Why Can't We Get A Strong Female Lead in a Cop Show Without Violence Against Women?

By Aya de Leon

I see a trend over the past 20+ years: cop shows offer female audiences what we’ve been craving—strong, complicated, brilliant women protagonists—yet there seems to be a sexual violence “trade-off.” Older, more experienced women get to be powerful investigators, but the cases they get to investigate include disproportionate (and graphic) representations of violence against younger women and girls.

The Fall, for example, follows Belfast detective Stella Gibson, played by Gillian Anderson (The X-Files), a brilliant, independent female lead who defies convention. According to TV critic Emily Hashimoto, “It is clear that the detective is in charge of herself without any shame and guilt-ridden trappings often bestowed on female characters. Too often, women in TV and film are cast as incapable in their professional lives, waylaid by personal issues or a hysterical abundance of emotions….it is utterly refreshing to see a female character be good at her job without worrying about having a boyfriend or children.” However, the antagonist is “a serial killer…who favors targeting pretty young professional women,” Hashimoto says. “We see the way he stalks and plans; we see his violence.”

In The Bletchley Circle, we have a 1950s historical drama about four women who must return to civilian life after cracking Nazi codes during WWII. Sworn to secrecy about their classified work, they have to fit back into a world that denies the existence of their intelligence and crushes their ambition. They begin to investigate a series of murders that the police have gotten wrong. And you guessed it: the serial killer preys on women (the second season continues with more than one case featuring sexual violence).

Perhaps we have the U.K. to thank for this trend. In 1991, Prime Suspect premiered on ITV, starring Helen Mirren as Detective Chief Inspector, one of the first females to hold the position in Greater London's Metropolitan Police Service. Her original case involves the rape and murder of a young woman.

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On this side of the Atlantic, the trend escalated in 1999 with Law & Order: Special Victims Unit with the ascension of detective Olivia Benson. It seems that one “advantage” of shows with bright female protagonists that investigate violence against women is that the villain can turn his sights on the show’s heroine. This certainly happens in both seasons of Bletchley, and most famously with SVU’s Benson being kidnapped by a sadistic rapist/murderer. Violence-on-the-job also affects Brenda Leigh Johnson, a Los Angeles Police Department Deputy Chief, played by Kyra Sedgwick in TNT’s The Closer.

There seem to be no age boundaries for many of these shows, offering stories of toddlers and small children who are raped and/or killed. In the pilot of the U.S. version of Prime Suspect, a woman is raped and murdered in front of her children. I had to stop watching, several shows later, when an episode featured the confession of a convicted sex offender. It was the dramatization of the perverse pleasure he took in sexually assaulting a child that was the deal-breaker.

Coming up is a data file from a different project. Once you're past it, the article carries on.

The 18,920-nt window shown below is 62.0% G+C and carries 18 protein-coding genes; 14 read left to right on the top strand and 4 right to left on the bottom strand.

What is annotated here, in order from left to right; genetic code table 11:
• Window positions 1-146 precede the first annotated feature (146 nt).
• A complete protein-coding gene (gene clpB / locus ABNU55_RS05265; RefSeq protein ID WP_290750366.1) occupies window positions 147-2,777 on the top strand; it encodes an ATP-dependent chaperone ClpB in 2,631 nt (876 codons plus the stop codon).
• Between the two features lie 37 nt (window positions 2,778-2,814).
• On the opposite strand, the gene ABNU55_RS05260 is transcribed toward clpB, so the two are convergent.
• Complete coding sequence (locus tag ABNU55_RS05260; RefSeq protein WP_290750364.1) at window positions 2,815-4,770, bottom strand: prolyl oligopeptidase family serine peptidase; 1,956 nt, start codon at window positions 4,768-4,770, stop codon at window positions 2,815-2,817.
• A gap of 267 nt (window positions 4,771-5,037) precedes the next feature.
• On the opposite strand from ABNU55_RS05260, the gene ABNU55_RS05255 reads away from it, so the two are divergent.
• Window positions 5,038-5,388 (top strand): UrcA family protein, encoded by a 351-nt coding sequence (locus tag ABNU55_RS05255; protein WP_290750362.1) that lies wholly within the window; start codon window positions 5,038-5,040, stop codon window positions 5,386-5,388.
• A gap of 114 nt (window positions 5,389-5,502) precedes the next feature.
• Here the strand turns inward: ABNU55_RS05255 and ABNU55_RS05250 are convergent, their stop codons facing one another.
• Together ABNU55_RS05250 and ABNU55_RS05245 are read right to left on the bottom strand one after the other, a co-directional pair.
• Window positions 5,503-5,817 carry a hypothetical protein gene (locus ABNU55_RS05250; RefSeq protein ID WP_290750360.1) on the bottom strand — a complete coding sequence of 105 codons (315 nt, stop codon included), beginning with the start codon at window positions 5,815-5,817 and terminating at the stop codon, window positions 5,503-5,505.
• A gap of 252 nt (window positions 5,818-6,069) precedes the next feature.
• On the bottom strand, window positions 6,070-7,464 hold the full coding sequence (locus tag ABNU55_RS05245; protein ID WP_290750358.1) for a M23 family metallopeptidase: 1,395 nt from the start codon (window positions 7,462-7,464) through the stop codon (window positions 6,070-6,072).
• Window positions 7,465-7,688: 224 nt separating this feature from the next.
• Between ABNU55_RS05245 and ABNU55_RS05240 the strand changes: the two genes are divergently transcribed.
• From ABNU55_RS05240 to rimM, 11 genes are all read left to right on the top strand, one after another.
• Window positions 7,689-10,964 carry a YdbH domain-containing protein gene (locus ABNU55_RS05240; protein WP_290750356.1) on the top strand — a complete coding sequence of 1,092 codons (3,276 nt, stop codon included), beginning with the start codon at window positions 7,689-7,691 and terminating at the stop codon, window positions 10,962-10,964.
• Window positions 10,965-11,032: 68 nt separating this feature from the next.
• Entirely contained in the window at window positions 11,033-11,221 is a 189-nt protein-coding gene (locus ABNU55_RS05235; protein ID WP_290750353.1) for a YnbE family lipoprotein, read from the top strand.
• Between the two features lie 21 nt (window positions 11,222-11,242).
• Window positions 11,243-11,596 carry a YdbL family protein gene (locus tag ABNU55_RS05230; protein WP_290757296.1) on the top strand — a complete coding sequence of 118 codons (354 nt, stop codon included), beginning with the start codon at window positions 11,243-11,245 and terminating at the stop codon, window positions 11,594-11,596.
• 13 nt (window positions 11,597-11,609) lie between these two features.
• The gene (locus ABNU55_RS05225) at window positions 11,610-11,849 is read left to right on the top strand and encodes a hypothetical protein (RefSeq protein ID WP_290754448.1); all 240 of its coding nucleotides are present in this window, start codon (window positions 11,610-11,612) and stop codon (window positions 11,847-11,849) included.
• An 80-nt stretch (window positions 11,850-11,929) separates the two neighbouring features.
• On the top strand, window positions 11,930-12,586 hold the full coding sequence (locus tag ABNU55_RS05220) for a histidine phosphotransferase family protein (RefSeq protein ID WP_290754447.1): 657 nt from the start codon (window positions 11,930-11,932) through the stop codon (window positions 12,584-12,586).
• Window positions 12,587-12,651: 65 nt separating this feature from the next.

These things happen and we must acknowledge them so we can end violence against women and children. However, giving airtime to the perspectives of the abusers is troubling. I can’t get that guy’s voice out of my head, even years later. But it’s not just the children, it’s the ever-escalating sexual violence, mostly against woman and girls, episode after episode.

Part of the problem is that these shows take this kind of violence as a fact of life. Even Helen Mirren herself has criticized such casual violence. According to The Independent, Mirren spoke out “against the extensive images of dead young women in contemporary dramas. Agreeing with playwright David Hare’s recent remark that he ‘can’t stand the body count in contemporary drama,’ Ms. Mirren...added: ‘Most of those bodies are young women.’” There’s no parallel interest in shows about women healing from sexual violence, or shows about changing the society to prevent such violence from happening, only the ratings-grabbing police procedurals with the glorified and desensitizing violence.

The same year that the U.S. Prime Suspect debuted, so did another police procedural with a strong female lead: Fox’s The Chicago Code. This series featured an ensemble cast, with Jennifer Beals starring as the newly appointed first-female Chicago Police Superintendent, Teresa Colvin. Colvin vows to clean up Chicago’s notorious corruption, and sets her sights on a corrupt alderman. The Chicago Code has the same suspenseful cat-and-mouse structure, where we see the hero and the villain stalking and trying to outsmart each other. But in this series, violence against women is not at the center, rather it's the integrity of a city. The show was cancelled after its first season.

I’m left with a chicken or egg question: is the culture of TV simply preoccupied with violence against women and it develops shows with strong female protagonists in order to capture women audiences? Or do producers worry that shows with strong female leads will fail to attract broad audiences unless they offer an underlying violent threat against female power and autonomy overall?

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Either way, I find myself dropping these shows from my watch lists. I miss following the lives and minds of the protagonists, but it’s just not worth it.

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